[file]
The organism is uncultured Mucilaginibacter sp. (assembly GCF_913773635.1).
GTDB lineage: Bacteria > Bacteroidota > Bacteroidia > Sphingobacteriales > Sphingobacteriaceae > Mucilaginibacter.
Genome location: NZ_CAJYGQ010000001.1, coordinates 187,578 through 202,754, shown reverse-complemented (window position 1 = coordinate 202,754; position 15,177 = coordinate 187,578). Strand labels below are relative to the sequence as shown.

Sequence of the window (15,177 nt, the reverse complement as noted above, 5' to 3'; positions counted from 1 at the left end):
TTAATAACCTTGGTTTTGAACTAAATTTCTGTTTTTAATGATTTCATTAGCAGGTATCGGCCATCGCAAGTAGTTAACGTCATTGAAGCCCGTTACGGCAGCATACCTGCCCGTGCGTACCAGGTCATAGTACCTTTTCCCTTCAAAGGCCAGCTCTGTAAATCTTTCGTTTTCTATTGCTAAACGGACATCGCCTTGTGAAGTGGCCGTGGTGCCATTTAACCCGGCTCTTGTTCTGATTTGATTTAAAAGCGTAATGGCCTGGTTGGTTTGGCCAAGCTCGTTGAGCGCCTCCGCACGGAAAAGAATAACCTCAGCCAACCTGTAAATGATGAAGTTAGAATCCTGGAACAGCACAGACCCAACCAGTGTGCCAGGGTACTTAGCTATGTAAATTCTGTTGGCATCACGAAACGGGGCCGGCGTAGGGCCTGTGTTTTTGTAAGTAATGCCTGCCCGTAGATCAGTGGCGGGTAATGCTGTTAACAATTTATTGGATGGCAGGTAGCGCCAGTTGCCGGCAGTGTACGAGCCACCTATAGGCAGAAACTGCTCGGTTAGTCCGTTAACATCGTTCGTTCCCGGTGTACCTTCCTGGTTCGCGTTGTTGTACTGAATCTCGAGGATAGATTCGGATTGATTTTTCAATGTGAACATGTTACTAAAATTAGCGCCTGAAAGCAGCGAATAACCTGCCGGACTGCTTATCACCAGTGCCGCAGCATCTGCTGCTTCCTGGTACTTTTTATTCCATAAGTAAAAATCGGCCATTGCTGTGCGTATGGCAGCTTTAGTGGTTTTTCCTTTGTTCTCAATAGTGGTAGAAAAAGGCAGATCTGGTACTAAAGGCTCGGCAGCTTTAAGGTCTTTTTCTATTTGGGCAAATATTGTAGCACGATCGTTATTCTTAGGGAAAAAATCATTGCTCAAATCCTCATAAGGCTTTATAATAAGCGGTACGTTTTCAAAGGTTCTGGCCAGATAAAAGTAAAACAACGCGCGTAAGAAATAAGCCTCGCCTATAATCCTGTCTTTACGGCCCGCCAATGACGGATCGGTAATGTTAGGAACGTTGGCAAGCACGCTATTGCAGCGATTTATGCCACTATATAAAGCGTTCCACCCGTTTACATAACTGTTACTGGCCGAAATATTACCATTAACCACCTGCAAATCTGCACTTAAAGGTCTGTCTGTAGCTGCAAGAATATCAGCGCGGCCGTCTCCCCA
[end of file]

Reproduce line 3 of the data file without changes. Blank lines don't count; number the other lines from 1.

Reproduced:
Genome location: NZ_CAJYGQ010000001.1, coordinates 187,578 through 202,754, shown reverse-complemented (window position 1 = coordinate 202,754; position 15,177 = coordinate 187,578). Strand labels below are relative to the sequence as shown.